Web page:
Week One - EDER679.20 Blended Learning Course
Randy and I just finished the first full week of the EDER679.20 Blended Learning course and I thought I would take a moment to make a few reflections.
I think the first class went relatively well as from my perspective the students were provided a fairly detailed overview of the course while at the same time having an opportunity to engage in discussion with their peers. Great start to creating a sense of "open communication" within our community of inquiry. One of the central activities for the class was to have the students discuss the course outline & schedule in small groups, identify key questions & issues and then report back to the entire group. I must admit that I was surprised at the nature of the questions such as the defining critical thinking in higher education and the nature of blended learning in various educational environments (i.e., K to 12, higher education and the workplace). While I appreciated these questions, next time we offer this course we'll need to get the students to focus on more "logistical" questions.
I was VERY impressed with the student input for the second class which was focused on the community of inquiry (CoI) framework. We began with an open discussion of the three course assignments - which lasted for almost 75 minutes as everyone had clarifying questions. Originally, we had planned to just lecture on the CoI framework with the aid of PowerPoint slides and some audience Q& A but we modified this format based on a suggestion from one of the students. We provided an overview of the framework and then the students divided up into four groups based on the CoI framework article that they had selected to critique. Randy also had a great jigsaw idea for the next iteration of this course. First, get the students into their article critique groups. Then pull one member from each of theses groups (social, cognitive and teaching presence) into a "master" cohort - which is then responsible for putting together a brief summary of the CoI framework.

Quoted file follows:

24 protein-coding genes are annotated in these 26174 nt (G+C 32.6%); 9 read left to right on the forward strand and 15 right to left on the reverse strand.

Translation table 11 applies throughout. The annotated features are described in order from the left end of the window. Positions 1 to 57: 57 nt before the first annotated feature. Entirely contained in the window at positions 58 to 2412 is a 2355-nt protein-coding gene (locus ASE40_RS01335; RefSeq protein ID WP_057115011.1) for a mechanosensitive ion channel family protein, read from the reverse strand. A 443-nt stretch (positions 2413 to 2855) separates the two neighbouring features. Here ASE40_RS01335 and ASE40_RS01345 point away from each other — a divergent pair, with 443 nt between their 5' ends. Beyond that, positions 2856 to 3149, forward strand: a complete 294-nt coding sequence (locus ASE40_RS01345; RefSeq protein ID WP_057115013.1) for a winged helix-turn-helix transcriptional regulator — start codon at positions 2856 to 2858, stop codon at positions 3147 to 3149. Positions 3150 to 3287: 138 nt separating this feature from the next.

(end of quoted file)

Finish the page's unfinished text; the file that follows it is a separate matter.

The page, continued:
The focus of our third session was a "hands on" orientation to the Elluminate Live! synchronous communication system. The majority of the class was new to this system and came to our computer lab for the orientation while several experienced users logged in from their home computers (the importance of choice in education). It took me awhile to get everyone logged onto the system but in the end we had 100% participation!! The first part of the orientation was spent in Q&A mode about the course assignments and then for the second part I put students into breakout rooms based on their interests for the course redesign project (i.e., K to 12, higher education, Math & Science, Language Instruction). I was a bit rusty with the breakout rooms (I forgot how to bring back each group's whiteboard comments - I need to chat with Joanne about this) but I was able to "visit" each of the breakout rooms and conversations sounded very engaging.
We also had Rhona Sharpe as an online guest for our "Introduction to Blended Learning" discussion. I really appreciate the thought and time that Rhona put into her discussion postings and replies. I wish I had been more active in this first discussion but I spent the long weekend in Waterton National Park with the boys.